Stuart Shapiro is an accomplished attorney who made significant contributions to the city of Denver, the City Attorney’s Office said in an unusual statement of apology to the man at the center of a scandal in that office.
The public apology acknowledges that Shapiro’s professional reputation was placed “under a cloud” when he was placed on extended administrative leave following the $3.25 million settlement of Jamal Hunter’s claims of abuse at the Denver jail.
Hunter’s claims contributed to changes in how inmate grievances are handled and the departure of previous Sheriff Gary Wilson.
Shapiro was accused of withholding documents and pressuring police officers during the investigation and spent two years on administrative leave.
Shapiro filed a claim against the city that alleged he had suffered retaliation as a “whistleblower” for exposing misconduct within the office.
The Denver City Council approved a $660,000 settlement of those claims Monday, and the letter of apology, which constitutes “a full and complete exoneration,” is part of the settlement agreement.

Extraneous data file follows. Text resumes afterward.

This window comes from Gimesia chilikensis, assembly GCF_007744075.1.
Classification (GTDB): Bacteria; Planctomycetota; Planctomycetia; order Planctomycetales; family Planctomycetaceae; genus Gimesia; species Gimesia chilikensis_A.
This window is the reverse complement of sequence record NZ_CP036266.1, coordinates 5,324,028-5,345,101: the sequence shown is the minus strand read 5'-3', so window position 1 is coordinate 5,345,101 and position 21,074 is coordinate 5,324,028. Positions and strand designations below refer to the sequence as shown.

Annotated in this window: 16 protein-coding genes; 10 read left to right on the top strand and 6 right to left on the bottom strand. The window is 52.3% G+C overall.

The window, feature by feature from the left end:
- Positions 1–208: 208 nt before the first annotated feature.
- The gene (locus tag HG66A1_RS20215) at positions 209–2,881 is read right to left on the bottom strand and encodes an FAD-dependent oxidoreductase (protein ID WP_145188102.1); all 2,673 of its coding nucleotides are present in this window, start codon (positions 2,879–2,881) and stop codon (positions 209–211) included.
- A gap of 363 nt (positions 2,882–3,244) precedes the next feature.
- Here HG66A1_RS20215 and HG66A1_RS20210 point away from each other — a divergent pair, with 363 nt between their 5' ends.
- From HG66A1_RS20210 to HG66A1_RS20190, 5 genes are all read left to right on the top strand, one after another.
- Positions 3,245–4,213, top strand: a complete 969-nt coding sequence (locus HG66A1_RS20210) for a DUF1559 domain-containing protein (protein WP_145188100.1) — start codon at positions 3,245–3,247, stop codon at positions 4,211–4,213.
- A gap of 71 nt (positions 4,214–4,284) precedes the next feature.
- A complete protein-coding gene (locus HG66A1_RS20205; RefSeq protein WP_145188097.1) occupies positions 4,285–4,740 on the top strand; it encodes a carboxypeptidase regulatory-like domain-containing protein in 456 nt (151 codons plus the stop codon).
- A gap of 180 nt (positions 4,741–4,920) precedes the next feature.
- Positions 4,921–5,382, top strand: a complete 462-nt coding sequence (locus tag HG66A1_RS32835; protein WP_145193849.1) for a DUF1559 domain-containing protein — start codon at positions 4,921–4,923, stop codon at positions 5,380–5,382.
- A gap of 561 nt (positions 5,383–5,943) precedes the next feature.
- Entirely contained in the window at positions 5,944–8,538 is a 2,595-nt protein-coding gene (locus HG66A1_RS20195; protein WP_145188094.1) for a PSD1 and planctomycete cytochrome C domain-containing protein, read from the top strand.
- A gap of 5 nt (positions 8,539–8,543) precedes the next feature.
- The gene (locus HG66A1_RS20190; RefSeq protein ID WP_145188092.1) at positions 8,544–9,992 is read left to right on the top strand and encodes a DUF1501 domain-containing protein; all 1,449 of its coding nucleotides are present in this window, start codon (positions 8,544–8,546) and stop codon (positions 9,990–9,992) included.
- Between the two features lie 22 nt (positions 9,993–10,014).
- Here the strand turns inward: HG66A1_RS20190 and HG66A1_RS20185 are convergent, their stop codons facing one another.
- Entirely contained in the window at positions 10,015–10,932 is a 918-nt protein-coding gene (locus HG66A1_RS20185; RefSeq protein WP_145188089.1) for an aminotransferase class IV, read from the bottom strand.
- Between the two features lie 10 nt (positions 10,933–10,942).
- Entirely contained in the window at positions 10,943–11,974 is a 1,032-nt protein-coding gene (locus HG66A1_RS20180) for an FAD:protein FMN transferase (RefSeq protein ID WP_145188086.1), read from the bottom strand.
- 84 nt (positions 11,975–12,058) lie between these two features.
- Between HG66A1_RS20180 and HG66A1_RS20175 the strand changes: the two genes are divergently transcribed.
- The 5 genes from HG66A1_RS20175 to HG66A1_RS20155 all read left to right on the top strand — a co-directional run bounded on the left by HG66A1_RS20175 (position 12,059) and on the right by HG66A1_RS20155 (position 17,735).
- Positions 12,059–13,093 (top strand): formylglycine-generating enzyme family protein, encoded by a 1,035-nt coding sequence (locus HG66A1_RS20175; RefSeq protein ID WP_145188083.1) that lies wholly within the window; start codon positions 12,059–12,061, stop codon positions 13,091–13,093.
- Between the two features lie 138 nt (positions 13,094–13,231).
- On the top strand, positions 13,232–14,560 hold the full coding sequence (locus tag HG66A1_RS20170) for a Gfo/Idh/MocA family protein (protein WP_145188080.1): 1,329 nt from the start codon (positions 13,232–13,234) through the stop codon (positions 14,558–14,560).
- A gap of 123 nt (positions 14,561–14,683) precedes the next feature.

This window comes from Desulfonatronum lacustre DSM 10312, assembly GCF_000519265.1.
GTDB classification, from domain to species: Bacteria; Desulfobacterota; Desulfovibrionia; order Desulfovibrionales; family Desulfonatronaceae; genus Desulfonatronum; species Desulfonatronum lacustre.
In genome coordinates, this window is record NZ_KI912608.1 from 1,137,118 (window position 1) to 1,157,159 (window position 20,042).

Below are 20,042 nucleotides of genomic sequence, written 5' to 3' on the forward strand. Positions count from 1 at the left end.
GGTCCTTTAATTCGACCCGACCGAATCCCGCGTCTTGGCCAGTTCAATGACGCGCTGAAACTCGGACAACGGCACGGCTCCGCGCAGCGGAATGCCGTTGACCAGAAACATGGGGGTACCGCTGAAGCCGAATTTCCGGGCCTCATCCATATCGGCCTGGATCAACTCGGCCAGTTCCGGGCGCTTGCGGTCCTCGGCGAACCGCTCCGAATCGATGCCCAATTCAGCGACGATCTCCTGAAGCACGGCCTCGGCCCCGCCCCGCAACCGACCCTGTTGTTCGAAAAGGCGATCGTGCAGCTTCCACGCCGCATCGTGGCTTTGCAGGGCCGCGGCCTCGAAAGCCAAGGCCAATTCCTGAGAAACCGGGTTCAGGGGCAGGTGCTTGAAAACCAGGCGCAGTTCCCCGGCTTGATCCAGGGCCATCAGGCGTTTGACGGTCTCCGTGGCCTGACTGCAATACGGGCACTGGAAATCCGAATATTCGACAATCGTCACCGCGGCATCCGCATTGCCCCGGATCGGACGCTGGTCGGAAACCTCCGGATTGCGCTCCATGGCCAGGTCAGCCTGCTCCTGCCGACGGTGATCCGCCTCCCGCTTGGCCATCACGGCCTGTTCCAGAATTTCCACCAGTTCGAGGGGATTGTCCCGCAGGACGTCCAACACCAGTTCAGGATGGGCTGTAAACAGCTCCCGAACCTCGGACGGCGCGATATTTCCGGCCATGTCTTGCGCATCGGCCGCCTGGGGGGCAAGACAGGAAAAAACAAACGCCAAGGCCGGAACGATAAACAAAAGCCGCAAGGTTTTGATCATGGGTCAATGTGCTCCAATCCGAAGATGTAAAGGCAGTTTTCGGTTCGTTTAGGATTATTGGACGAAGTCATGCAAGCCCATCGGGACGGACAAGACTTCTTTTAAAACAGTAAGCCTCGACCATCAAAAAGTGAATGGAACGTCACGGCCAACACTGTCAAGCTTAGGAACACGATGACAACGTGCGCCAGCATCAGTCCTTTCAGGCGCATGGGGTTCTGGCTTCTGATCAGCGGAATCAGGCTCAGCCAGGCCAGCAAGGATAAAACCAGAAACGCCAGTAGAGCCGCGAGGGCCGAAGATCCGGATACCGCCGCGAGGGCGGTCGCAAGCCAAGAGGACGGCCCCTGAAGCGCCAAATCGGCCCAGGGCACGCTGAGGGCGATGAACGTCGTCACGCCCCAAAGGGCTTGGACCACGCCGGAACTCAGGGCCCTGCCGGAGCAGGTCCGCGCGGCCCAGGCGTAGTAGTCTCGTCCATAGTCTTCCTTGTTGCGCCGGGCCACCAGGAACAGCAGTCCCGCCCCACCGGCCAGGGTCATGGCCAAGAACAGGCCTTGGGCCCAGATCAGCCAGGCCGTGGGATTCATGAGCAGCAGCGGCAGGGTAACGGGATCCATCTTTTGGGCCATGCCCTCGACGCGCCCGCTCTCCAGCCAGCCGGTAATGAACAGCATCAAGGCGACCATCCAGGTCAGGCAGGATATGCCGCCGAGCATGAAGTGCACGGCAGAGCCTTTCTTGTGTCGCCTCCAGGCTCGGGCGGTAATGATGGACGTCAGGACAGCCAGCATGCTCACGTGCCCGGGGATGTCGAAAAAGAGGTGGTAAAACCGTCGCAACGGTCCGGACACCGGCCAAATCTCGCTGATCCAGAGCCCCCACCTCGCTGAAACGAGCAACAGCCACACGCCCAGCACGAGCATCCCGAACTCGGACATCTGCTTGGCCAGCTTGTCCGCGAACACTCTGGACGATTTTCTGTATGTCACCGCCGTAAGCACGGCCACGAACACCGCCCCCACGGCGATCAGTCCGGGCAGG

It’s very rare for either party to admit to any wrongdoing in a settlement agreement. At the same time, the city still denies any violation of the Whistleblower Ordinance. The settlement also calls for Shapiro to retire as of Sept. 1 and not apply for work with the City Attorney’s Office in the future.
The City Council voted 11-1 Monday to approve the settlement. The City Attorney’s Office will pay $300,000 out of its personnel fund, while the city will pay another $360,000 out of its liability claims fund.
Councilwoman Debbie Ortega voted no, as she was out of town and didn’t have an opportunity to be briefed on the settlement. Councilwoman Mary Beth Susman was absent.
Councilman Paul Kashmann then read into the record a letter signed by all the council members except Chris Herndon. While Kashmann said council members cannot discuss details of the case, the words they chose leave little doubt that something went very wrong with this case.
“We share the public’s distress at this particular resolution of a very difficult situation,” he said.
And while it was prudent and in the best interests of all to settle the case rather than go to trial, “we are firm in our belief that the situation leading to this settlement could have been prevented and pledge to work with the new city attorney to ensure that similar scenarios do not arise in the future.”
Former City Attorney Scott Martinez resigned in May. Kristin Bronson will take over in October.
You can read the full statement here.